News that government investment firm GIC was doling out cash grants to encourage youth volunteerism, through its “GIC Sparks and Smiles” programme, was met with incredulity. It made no sense for “volunteers” to be compensated for their services, and as I tweeted the arrangement sounded more like a paid job. A cash grant of S$3,000 to S$5,000 for 25 hours of community work was a generous payout, with further concerns that motivations could be distorted as a result. After all a volunteer by definition should expect no financial gains for the services provided. Even if these students did come from lower-income households – since these students “must come from households with a per capita income of below S$2,000” (ST, Jan. 3) – other assistance schemes could have been arranged.
These criticisms stem from the belief that volunteerism should be altruistic, with no expectations – from the volunteers – of anything in return.
The GIC programme is therefore an odd one, and scepticism of it has persisted because the transaction – of money for service – appears more direct. But there is something to be said about community service in Singapore, especially if they serve personal ends. (At this point, I think the news report can be faulted for focusing on the corporate positioning of the programme, rather than the experiences of the students. For instance, it did not elaborate if the current batch of 48 university students have been volunteering before “GIC Sparks and Smiles”, their sentiments about the programme, and whether the cash grant will make life easier for their families. GIC has also clarified that it is not “paid volunteering”, but “a leadership and mentoring programme” (ST, Jan. 5), with the cash grant as support for the students from difficult financial circumstances.)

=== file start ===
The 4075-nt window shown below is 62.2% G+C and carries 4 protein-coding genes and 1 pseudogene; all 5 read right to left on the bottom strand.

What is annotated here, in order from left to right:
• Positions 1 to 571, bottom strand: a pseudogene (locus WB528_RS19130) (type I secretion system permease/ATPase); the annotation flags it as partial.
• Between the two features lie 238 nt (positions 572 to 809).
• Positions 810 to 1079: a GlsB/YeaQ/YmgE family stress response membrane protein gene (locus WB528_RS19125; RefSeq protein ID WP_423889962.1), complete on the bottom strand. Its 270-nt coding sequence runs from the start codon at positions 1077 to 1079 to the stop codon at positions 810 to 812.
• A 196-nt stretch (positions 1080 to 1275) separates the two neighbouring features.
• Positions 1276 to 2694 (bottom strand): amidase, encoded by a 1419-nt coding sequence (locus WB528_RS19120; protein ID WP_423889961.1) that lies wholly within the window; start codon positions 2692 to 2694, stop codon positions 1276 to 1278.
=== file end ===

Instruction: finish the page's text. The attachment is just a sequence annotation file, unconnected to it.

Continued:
And discussions about transactions lead me back to my experiences, when pragmatism characterised my voluntary endeavours in the beginning. While there was no exchange of cash, active participation in the community involvement programme or service-learning brought benefits beyond the hours: the hours first signalled a commitment to the community, which reflected favourably in applications for scholarships or programmes, and ultimately brought in awards too. In many ways the advantages of volunteerism often accrue to the volunteer – vis-à-vis the beneficiaries – and there are often ironic temptations to glorify these contributions and sacrifices. Altruism in this vein is presumed, even if it does not necessarily apply.
“The ends justify the means” is a common retort in these discussions, since the beneficiaries do benefit, one way or another. Yet assumptions should not go unchallenged, including but not limited to: the sustainability of the service endeavours, the careless objectification of individuals (especially on overseas projects, where photography can be exploitative), and the effectiveness of the programme in the first place. And perhaps more fundamentally, volunteers should come to terms with our own motivations. What drove us to embark on this project, what do we stand to gain from involvement, and what drives us now?
And since our motives are hard to ascertain – even which we ourselves are often blind to – I think developing that reflexivity is key to volunteerism. It is the ability to remain sceptical and to always question one’s work. At schools reflection processes can be encouraged, through which students can be honest with their sharing. It will take time. After all since I started my journey nine years ago in 2006, my priorities have been varied and changing, and at times I have benefited disproportionately and been uncertain. Such acknowledgements then define what volunteerism means to us, and shapes our ambitions for the future.